Mr. Pavitt

My hon. Friend is partly correct, but not wholly. He is correct in saying that three senior Ministers resigned over the empowering to charge carried out by Mr. Hugh Gaitskell, but we lost the Government before it became operative. The late Mr. Iain Macleod put the Act into operation. I do not want to go over the history.

The consequence of the regulations will be that the charges will mean the deferment of treatment, an increase in oral disease, much more treatment and far less prevention. The taxpayer is already paying £300 million for his dental services. As a result of the increases 18 months ago already there are whole areas of the country where NHS dental treatment is not available. There are items in respect of which the dentist will not give treatment under the NHS but will charge for it. The dentist has the option either to give NHS treatment or to charge for each of his patients.

One of the consequences has been the report that the hon. Gentleman received from the citizens advice bureaux, giving facts and figures. What reply has he sent? What reply has he sent to a similar report that he has received from the National Association of Community Health Councils, showing the falling availability of NHS treatment?

The Minister explained that regulations mean a reduction from the present situation of free treatment up to 21 years. I congratulate the British Dental Association on the negotiations that it had with the hon. Gentleman. The original proposal was to reduce the age to 16. At least it has now been raised to 18 years. Nevertheless, that still means that many people from the age of 19 onwards who should receive treatment will not get it.

My main concern is about the raising of the charge from £54 to £60. I sometimes wonder whether the Government have any regard for the elderly. The hon. Gentleman knows that the total number of treatments has increased each year, but if he makes an analysis of where they have increased and where they have decreased he will find that the charges have affected the elderly more than any other section of the community. Current teaching of dental students demands that as the mouth shrinks after the age of 60 fresh dentures should be fitted, but because dentists are refusing to treat under the NHS and are charging privately it means that a series of treatments and particularly a change for dentures for the elderly are not being taken up. The shame of a person whose dentures do not fit means loneliness for the elderly. He does not go out, because he is frightened that his teeth may fall out at the Derby and Joan club and he is frightened of the shame that he will feel because of that. He is aware of speech impediment caused by ill-fitting false teeth.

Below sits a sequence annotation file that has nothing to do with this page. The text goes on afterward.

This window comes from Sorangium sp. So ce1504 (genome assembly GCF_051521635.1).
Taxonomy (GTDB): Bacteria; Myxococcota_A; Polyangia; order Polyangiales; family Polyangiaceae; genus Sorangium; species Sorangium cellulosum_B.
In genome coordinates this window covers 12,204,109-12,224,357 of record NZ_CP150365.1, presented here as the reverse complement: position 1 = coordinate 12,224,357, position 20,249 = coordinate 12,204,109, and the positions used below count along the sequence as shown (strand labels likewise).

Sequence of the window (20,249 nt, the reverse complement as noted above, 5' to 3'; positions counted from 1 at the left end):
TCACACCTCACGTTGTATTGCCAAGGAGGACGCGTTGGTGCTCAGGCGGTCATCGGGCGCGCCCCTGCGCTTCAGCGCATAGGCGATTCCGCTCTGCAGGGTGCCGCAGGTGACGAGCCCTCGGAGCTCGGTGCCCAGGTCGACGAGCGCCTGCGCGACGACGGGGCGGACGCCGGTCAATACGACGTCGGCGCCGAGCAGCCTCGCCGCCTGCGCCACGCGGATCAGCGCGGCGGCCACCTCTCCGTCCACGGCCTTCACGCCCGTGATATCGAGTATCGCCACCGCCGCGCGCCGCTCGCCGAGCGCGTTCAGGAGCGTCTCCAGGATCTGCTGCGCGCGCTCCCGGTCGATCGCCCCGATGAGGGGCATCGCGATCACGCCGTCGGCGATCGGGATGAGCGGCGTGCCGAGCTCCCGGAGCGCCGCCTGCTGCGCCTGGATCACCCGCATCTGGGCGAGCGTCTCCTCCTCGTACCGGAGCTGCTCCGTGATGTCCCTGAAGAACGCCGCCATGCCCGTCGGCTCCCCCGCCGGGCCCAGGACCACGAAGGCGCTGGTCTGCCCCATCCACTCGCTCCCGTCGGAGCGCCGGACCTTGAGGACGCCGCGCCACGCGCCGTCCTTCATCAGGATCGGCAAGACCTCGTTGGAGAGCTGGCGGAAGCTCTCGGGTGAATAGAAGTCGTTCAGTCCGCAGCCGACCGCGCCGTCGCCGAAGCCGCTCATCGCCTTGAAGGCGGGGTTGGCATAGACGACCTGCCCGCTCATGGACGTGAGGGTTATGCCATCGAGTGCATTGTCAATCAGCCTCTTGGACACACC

The order is a disaster for dental treatment for the elderly. The Government's policy of returning to the market place and the power of the purse affects dental care more than the other section of the National Health Service with which they have been dealing. The basic concept of the NHS that all treatment should be given on clinical need and not on the power of the purse has been eroded. That has been eroded in the hospital service, but not so much in the general dental service. Despite the increase to 1,200 beds in the private sector in London, compared with the impact on the dental services, it is not on the same proportion.

Practically every member of the community at some time or other calls on the dental services. But there is now the possibility of there being no NHS dental practice available in a few years, because it has been declining at a fantastic rate in the past two or three years. All general dental practitioner services will be for payment by the patient. The tragedy is that in 20 years we could eradicate diseases that affect the mouth. Yet, in order to save £24 million today, we shall give the Chancellor of the Exchequer a much larger burden in 10 years.

The Government have a deplorable record. They say that they are thinking of an improved and enhanced NHS, but while we differentiate between first-class citizens who pay for and receive treatment and second-class citizens to whom treatment is denied because they cannot afford it, the Government cannot claim to have any understanding or compassion, or to know what the National Health Service is about.

11.6 pm

Mr. Robert Hughes (Aberdeen, North)

In debates such as this, one knows, almost as soon as he gets to his feet, whether the Minister has a good or a bad case for the regulations. When the Minister abuses the Opposition and claims as the excuse for increasing charges that the Labour Government introduced the enabling legislation, one has the feeling that he is somewhat shamefaced about the charges that he is proposing. The Minister claimed that the increased charges, in gross terms, were modest.

I suggest that the Minister might almost have an arguable case if these were the only charges being increased by the Government, but since they came to office they have increased prescription charges, and in every aspect of social policy they have increased charges across the board. One might imagine that the Government felt that earnings were increasing at such a fantastic rate that people could afford to meet the increased charges because the general costs that they had to meet were taken care of.

The Minister cannot take these regulations in isolation from what is happening generally. He cannot brush aside as not worth mentioning the fact that rents, rates, bus fares, gas prices, and so on, are being forced up. All these factors affect pensioners.

Mr. James Lamond (Oldham, East)

National insurance contributions are going up.

Mr. Hughes

National insurance contributions are going up, as my hon. Friend the Member for Oldham, East (Mr. Lamond) reminds me. All these factors add up to a considerable sacrifice being made by ordinary people. The Minister knows that. Remissions of charges do not excuse these increases.

There are 2½ million people out of work. Those people depend on social security or unemployment benefit. Many may not be receiving benefit at all because of the regulations.